Paid to think?

I have always had mixed feelings about my employees thinking on their own.

Typical scenario:

“Why did you do that?”

“Well, I thought …”

“You thought? Who asked you to think? Did I ask you to think? I don’t want you to think. I want you to cut up that wood. And I want you to cut it up the way I told you to cut it up. Period. When I want you to think, I’ll tell you.”

On the other hand, there have been many times when I had to be out of the shop for one reason or another and when I got back, little work had been done. I would be told that there was a decision to be made and the employee did not feel competent to make the call.

One of my all-time favorite employees was a guy who was willing to take a risk and make the call. He once told me that he would just imagine what I would say if the question was posed and then go with that. Nine times out of ten, he would get it right and the work would be done or at least enough progress would be made that I felt like the guys had not just been sitting on their hands all day.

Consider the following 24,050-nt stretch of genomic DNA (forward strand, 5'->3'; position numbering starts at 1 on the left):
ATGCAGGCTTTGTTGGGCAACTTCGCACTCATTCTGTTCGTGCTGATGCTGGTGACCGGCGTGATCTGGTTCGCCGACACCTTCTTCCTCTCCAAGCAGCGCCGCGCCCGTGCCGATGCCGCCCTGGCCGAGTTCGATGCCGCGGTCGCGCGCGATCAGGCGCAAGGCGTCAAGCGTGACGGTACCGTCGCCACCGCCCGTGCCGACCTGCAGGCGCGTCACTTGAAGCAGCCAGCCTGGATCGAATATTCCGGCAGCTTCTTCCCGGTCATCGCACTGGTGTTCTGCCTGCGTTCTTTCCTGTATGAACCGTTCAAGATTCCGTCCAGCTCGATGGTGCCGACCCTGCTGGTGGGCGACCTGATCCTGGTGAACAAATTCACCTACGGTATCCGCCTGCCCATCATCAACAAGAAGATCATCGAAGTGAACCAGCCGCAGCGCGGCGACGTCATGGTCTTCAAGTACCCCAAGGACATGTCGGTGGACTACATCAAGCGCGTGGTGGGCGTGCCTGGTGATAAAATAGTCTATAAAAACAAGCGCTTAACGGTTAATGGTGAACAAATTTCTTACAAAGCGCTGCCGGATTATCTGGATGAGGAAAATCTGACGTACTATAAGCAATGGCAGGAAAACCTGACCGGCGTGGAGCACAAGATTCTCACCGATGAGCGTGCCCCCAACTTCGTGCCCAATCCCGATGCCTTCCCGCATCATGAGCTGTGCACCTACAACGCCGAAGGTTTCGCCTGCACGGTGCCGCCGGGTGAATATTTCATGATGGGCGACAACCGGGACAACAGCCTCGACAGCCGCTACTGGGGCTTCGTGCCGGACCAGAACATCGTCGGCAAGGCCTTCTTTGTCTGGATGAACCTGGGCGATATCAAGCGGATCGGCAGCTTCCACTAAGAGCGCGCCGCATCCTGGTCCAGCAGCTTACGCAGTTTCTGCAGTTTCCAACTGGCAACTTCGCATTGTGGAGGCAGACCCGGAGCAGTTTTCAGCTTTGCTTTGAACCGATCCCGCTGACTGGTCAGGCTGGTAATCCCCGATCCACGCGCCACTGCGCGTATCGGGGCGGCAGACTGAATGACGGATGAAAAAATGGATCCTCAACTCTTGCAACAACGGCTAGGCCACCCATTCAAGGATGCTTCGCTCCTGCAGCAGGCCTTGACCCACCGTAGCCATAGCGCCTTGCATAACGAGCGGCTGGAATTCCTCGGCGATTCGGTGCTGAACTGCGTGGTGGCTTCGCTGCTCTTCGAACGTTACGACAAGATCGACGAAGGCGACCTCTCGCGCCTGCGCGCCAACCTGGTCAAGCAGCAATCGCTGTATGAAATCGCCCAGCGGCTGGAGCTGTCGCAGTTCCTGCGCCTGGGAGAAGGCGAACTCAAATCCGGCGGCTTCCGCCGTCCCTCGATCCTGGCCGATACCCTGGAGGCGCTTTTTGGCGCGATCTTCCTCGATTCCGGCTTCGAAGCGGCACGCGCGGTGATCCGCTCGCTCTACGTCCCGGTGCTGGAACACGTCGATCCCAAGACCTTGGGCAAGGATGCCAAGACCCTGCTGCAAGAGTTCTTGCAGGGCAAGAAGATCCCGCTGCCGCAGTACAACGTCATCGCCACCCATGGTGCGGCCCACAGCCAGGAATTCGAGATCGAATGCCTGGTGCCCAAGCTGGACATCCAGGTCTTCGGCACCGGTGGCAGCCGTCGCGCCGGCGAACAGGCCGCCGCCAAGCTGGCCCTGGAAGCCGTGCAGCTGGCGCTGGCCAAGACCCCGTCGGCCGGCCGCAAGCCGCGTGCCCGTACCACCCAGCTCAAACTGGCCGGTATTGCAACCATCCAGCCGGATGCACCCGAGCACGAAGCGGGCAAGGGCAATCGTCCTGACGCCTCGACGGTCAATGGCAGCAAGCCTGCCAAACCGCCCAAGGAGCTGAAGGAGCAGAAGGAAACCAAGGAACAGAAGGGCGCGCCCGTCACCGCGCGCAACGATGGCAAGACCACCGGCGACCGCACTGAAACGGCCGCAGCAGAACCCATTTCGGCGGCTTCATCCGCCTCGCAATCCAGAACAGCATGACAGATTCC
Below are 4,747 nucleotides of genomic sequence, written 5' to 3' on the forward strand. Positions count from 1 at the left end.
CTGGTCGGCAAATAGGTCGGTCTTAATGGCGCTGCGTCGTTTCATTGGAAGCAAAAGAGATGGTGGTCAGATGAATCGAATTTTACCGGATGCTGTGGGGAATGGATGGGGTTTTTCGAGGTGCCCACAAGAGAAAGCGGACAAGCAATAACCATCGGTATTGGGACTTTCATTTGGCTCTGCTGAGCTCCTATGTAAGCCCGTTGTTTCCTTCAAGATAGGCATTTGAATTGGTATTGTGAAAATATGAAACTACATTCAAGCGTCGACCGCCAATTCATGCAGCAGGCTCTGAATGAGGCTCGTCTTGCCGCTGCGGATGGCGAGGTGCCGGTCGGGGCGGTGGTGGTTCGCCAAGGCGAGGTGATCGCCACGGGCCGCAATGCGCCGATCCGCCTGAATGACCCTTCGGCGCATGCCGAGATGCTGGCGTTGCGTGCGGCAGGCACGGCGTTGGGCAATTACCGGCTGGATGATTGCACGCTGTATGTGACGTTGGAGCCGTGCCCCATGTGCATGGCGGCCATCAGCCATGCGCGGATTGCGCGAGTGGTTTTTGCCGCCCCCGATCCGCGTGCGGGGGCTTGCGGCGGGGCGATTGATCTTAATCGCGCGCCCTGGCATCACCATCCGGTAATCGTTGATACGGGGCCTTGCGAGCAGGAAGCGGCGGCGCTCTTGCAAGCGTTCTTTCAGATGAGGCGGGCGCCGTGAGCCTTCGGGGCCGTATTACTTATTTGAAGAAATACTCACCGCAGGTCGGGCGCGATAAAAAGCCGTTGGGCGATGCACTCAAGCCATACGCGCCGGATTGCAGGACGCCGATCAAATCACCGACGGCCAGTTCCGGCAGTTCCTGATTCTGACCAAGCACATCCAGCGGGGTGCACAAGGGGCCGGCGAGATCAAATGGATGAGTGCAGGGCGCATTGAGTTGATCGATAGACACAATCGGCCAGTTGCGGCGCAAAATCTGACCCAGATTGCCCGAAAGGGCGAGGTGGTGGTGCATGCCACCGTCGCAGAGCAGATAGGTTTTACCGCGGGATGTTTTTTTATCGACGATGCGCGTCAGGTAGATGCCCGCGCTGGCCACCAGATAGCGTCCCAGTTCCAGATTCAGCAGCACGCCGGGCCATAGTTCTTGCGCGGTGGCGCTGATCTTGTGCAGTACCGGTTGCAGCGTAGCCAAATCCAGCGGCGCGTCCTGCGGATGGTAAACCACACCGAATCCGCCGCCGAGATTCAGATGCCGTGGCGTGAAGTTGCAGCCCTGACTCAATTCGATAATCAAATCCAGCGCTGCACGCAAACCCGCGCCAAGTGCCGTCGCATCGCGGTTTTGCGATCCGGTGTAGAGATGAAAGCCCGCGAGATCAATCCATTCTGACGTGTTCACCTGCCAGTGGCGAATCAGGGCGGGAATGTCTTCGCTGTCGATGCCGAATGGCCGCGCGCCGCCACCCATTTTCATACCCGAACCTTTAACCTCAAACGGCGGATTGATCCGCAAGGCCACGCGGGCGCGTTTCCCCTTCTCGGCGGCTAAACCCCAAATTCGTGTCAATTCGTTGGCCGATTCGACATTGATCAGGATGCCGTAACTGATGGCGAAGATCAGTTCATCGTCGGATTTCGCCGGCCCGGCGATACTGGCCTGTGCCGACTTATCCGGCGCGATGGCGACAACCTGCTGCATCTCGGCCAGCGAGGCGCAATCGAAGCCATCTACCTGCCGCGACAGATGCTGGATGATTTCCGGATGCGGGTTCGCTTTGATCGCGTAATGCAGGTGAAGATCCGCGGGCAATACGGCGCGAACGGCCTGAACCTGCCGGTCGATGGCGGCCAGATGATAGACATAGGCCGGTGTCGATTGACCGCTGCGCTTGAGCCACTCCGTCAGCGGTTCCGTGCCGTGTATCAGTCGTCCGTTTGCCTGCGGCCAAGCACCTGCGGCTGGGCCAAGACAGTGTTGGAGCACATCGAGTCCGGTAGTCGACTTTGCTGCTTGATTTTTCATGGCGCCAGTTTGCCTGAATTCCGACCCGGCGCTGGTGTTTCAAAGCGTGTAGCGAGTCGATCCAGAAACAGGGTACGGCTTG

• Chuck R says:

    Far too arrogant for my taste, David. If I thought my guys were so inexperienced and/or so unskilled that my shop would come to a complete stop without me there every minute, I would be ashamed of myself for having made such bad hiring choices.

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